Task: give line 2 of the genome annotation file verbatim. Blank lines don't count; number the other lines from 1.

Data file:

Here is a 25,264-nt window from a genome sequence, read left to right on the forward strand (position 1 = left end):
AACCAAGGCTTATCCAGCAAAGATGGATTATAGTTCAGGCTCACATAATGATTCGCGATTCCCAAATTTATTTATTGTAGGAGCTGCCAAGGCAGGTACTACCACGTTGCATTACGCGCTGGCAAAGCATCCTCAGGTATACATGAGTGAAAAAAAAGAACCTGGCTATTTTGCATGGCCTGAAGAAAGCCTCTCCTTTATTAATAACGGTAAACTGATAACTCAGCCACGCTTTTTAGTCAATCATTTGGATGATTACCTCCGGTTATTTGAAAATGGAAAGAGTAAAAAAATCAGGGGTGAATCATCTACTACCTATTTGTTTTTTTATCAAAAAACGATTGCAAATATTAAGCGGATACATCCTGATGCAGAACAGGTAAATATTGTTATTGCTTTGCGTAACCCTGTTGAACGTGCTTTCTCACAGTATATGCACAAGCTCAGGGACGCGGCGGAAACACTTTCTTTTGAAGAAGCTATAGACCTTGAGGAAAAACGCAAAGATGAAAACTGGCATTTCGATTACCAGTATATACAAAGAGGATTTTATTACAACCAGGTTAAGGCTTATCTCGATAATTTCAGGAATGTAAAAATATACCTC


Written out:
AACCAAGGCTTATCCAGCAAAGATGGATTATAGTTCAGGCTCACATAATGATTCGCGATTCCCAAATTTATTTATTGTAGGAGCTGCCAAGGCAGGTACTACCACGTTGCATTACGCGCTGGCAAAGCATCCTCAGGTATACATGAGTGAAAAAAAAGAACCTGGCTATTTTGCATGGCCTGAAGAAAGCCTCTCCTTTATTAATAACGGTAAACTGATAACTCAGCCACGCTTTTTAGTCAATCATTTGGATGATTACCTCCGGTTATTTGAAAATGGAAAGAGTAAAAAAATCAGGGGTGAATCATCTACTACCTATTTGTTTTTTTATCAAAAAACGATTGCAAATATTAAGCGGATACATCCTGATGCAGAACAGGTAAATATTGTTATTGCTTTGCGTAACCCTGTTGAACGTGCTTTCTCACAGTATATGCACAAGCTCAGGGACGCGGCGGAAACACTTTCTTTTGAAGAAGCTATAGACCTTGAGGAAAAACGCAAAGATGAAAACTGGCATTTCGATTACCAGTATATACAAAGAGGATTTTATTACAACCAGGTTAAGGCTTATCTCGATAATTTCAGGAATGTAAAAATATACCTC